Using cholesterol-lowering drugs in combination with chemotherapy does not improve the outcomes of patients with small-cell lung cancer, according to results from the largest randomized trial ever of statin therapy in cancer patients.
Researchers argued that current or planned trials assessing the use of statins in cancer treatment should be reconsidered in light of such compelling data.
The study, “Multicenter, Phase III, Randomized, Double-Blind, Placebo-Controlled Trial of Pravastatin Added to First-Line Standard Chemotherapy in Small-Cell Lung Cancer (LUNGSTAR),” was published in the Journal of Clinical Oncology.
Small-cell lung cancer (SCLC), which accounts for 15 to 20 percent of all new lung cancer cases, is associated with low survival — a median of eight to 14 months.
A number of studies have indicated that statins, inexpensive cholesterol-lowering drugs used to prevent heart attacks or strokes, can inhibit the growth and trigger the death of some tumor cells. They include SCLC, mesothelioma, pancreatic cancer, and breast cancer tumors.
Several large prospective cohort studies have indicated that statin use leads to major improvements in cancer incidence, recurrence, and mortality in multiple cancer types. But the studies were all observational, and none established the best dose for statin effectiveness.
To try to clarify whether taking statins during chemotherapy is beneficial, a team from Imperial College London and University College London (UCL) conducted the LUNGSTAR Phase 3 trial. The randomized, double-blind, placebo-controlled study assessed the safety and effectiveness of adding the statin pravastatin to a first-line standard chemotherapy in patients with small-cell lung cancer.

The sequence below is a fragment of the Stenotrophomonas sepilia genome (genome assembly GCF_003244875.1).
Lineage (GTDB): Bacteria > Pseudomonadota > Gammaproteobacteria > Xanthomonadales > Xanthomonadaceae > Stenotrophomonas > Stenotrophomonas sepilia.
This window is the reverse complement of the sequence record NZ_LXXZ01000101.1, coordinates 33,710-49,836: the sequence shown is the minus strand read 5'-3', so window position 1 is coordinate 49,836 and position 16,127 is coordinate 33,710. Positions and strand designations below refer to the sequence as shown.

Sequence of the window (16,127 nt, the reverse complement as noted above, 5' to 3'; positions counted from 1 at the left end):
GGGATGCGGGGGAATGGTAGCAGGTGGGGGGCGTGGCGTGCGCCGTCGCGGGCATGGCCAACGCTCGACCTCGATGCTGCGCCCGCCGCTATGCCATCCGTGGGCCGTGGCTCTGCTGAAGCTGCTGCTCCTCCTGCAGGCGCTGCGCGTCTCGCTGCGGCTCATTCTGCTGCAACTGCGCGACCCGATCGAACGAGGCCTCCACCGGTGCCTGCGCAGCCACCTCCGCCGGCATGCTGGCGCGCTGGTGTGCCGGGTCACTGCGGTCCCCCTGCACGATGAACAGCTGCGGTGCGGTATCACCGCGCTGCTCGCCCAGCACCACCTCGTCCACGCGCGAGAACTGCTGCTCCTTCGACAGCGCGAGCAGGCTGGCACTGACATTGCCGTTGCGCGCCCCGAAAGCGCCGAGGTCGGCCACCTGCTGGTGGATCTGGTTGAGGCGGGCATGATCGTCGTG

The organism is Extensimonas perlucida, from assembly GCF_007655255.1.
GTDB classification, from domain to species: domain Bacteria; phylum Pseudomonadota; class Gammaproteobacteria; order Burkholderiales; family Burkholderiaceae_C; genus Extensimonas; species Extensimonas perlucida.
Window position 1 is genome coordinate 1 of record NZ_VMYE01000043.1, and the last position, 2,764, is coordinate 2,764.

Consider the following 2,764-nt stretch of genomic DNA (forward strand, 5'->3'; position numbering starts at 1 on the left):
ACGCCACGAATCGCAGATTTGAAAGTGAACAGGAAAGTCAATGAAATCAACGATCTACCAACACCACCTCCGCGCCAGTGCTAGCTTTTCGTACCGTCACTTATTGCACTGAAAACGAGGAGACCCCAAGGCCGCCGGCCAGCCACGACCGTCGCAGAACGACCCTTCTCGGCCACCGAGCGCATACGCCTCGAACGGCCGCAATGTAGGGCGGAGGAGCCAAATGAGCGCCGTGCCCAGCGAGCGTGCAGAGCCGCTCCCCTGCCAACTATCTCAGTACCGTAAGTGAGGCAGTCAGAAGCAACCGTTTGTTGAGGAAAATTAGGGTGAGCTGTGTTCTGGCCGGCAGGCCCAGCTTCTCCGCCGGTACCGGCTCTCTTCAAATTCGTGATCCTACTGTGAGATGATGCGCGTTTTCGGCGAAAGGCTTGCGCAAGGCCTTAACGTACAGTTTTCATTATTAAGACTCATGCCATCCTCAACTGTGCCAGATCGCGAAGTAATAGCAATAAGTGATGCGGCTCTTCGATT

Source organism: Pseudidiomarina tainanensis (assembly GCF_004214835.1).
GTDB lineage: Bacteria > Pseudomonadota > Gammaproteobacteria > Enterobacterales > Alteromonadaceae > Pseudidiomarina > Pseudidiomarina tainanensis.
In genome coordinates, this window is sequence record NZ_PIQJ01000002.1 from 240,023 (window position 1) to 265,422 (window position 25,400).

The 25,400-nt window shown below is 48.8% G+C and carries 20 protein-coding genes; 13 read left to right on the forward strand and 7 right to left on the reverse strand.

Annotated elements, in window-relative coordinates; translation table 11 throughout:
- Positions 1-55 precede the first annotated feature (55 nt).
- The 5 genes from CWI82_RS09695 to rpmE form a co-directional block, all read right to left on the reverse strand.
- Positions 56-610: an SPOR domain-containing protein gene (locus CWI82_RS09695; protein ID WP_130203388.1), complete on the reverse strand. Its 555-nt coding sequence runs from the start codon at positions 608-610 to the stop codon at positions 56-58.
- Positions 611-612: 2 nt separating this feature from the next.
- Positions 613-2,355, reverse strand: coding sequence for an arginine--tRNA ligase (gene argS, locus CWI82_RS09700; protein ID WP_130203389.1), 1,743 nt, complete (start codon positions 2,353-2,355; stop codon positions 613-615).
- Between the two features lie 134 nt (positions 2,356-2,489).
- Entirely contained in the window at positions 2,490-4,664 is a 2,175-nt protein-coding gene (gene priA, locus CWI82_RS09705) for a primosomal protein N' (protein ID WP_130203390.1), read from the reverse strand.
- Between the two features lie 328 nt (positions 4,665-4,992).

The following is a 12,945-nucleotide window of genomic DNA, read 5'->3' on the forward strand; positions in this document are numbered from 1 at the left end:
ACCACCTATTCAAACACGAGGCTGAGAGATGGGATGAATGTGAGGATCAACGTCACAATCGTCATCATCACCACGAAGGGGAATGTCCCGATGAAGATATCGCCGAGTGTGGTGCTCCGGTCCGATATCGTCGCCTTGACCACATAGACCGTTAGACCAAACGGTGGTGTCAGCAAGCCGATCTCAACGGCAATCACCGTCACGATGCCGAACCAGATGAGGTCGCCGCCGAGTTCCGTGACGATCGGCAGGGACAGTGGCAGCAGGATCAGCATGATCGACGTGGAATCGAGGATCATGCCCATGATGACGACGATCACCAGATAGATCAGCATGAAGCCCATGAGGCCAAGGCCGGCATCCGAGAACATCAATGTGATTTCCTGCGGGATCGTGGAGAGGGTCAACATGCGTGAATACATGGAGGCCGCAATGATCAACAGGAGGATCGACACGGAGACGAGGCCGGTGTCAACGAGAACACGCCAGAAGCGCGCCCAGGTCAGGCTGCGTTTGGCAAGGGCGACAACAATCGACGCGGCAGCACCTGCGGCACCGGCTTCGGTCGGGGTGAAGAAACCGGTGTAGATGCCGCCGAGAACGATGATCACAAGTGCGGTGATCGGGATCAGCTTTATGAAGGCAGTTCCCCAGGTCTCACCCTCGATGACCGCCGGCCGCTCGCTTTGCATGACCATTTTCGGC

The study included 846 patients from 91 hospitals in the United Kingdom. Researchers conducted it at the Cancer Research UK & UCL Cancer Trials Center.
Participants were randomized to receive pravastatin or a placebo in combination with a typical chemotherapy treatment — up to six cycles of etoposide plus Platinol or Paraplatin (carboplatin) — until the disease progressed or the patient was unable to tolerate the treatment.
While the study showed that patients experienced no adverse effects from the statin, they did not benefit from it, either. Overall survival for patients taking pravastatin was 10.6 months, versus 10.7 months for the placebo group. Similarly, median progression-free survival was 7.7 months for the pravastatin group, versus 7.3 months for the placebo group.
“It’s becoming increasingly common for patients with increased cholesterol to take statins, and many cancer patients will be or have been prescribed these drugs entirely separately from their cancer treatment,” the study’s lead author, Professor Michael Seckl, said in a press release.
“There’s no reason for people to stop taking statins to manage their cholesterol, but it’s extremely unlikely, for patients with small cell lung cancer, that taking statins will make any difference to their cancer treatment outcome,” said Secki, a member of the Imperial College Faculty of Medicine. “Because all statins work in a similar way to lower cholesterol, it’s relatively unlikely that statins other than Pravastatin would have a different, more beneficial effect.”
The team now plans to assess how statins work at the cell level. They believe more large clinical trials assessing statins’ effectiveness in the same cancers are unnecessary. But they do not rule out the possibility that statins could work in other cancer types.
“It is possible that ongoing statin trials of other types of cancers might find a benefit, and so it would be interesting to see their findings when available,” said the study’s senior author, Professor Allan Hackshaw, deputy director of the Cancer Research UK & UCL Cancer Trials Center. “However, I think researchers should consider carefully whether to start a new statin trial as part of cancer treatment, without results from further large studies like ours.”